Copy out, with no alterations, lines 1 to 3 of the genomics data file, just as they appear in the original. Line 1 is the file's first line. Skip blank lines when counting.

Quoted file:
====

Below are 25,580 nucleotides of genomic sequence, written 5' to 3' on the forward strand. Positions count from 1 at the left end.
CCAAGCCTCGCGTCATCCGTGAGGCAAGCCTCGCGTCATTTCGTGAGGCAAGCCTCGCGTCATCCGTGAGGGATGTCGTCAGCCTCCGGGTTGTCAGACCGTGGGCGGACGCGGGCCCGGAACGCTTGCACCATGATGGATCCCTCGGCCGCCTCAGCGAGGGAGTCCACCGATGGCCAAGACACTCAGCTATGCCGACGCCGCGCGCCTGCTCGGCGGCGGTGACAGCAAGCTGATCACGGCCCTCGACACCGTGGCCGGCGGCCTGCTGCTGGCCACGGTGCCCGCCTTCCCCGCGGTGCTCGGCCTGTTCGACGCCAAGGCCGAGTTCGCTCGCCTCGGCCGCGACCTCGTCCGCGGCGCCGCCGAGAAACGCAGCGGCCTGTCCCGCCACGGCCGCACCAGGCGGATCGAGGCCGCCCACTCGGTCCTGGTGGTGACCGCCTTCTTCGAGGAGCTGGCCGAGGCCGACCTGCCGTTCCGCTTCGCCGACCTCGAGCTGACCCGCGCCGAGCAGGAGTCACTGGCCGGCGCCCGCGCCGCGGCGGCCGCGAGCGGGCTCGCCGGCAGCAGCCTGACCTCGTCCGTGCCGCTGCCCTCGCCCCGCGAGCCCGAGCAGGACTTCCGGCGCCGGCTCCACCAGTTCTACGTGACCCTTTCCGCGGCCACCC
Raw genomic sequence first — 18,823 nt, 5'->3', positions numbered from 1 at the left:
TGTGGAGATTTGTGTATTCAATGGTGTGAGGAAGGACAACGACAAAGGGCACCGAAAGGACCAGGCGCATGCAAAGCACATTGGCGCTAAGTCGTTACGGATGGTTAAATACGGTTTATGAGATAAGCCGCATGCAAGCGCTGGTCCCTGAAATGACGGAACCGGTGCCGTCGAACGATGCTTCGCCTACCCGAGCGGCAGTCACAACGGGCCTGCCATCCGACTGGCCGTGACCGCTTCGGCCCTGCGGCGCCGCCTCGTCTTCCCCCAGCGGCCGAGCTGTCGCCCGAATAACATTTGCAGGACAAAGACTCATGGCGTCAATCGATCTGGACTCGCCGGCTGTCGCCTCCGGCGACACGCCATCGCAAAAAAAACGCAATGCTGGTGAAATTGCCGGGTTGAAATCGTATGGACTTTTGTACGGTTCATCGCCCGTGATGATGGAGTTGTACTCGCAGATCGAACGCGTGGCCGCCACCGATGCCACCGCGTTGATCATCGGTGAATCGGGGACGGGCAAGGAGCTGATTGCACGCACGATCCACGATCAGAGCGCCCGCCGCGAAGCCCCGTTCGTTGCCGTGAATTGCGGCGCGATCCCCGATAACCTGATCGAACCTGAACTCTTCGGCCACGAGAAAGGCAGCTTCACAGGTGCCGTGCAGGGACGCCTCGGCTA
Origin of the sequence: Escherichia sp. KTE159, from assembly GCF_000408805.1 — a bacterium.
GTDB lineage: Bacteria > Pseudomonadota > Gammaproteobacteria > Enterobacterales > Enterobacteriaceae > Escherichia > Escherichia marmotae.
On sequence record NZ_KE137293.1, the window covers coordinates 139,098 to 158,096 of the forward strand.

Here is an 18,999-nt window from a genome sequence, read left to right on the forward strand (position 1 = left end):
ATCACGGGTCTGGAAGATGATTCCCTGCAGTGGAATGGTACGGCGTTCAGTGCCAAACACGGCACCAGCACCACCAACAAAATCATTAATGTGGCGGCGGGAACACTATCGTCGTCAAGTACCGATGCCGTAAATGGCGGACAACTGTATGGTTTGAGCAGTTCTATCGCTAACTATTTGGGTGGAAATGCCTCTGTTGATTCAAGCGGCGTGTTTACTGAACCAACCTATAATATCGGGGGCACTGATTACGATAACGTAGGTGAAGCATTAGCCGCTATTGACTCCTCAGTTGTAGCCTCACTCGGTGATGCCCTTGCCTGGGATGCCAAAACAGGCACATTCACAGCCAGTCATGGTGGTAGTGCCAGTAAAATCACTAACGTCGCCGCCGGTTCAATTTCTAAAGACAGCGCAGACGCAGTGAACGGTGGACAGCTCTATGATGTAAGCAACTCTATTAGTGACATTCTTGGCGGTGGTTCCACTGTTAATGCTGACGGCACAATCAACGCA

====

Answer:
Below are 25,580 nucleotides of genomic sequence, written 5' to 3' on the forward strand. Positions count from 1 at the left end.
CCAAGCCTCGCGTCATCCGTGAGGCAAGCCTCGCGTCATTTCGTGAGGCAAGCCTCGCGTCATCCGTGAGGGATGTCGTCAGCCTCCGGGTTGTCAGACCGTGGGCGGACGCGGGCCCGGAACGCTTGCACCATGATGGATCCCTCGGCCGCCTCAGCGAGGGAGTCCACCGATGGCCAAGACACTCAGCTATGCCGACGCCGCGCGCCTGCTCGGCGGCGGTGACAGCAAGCTGATCACGGCCCTCGACACCGTGGCCGGCGGCCTGCTGCTGGCCACGGTGCCCGCCTTCCCCGCGGTGCTCGGCCTGTTCGACGCCAAGGCCGAGTTCGCTCGCCTCGGCCGCGACCTCGTCCGCGGCGCCGCCGAGAAACGCAGCGGCCTGTCCCGCCACGGCCGCACCAGGCGGATCGAGGCCGCCCACTCGGTCCTGGTGGTGACCGCCTTCTTCGAGGAGCTGGCCGAGGCCGACCTGCCGTTCCGCTTCGCCGACCTCGAGCTGACCCGCGCCGAGCAGGAGTCACTGGCCGGCGCCCGCGCCGCGGCGGCCGCGAGCGGGCTCGCCGGCAGCAGCCTGACCTCGTCCGTGCCGCTGCCCTCGCCCCGCGAGCCCGAGCAGGACTTCCGGCGCCGGCTCCACCAGTTCTACGTGACCCTTTCCGCGGCCACCC
Raw genomic sequence first — 18,823 nt, 5'->3', positions numbered from 1 at the left: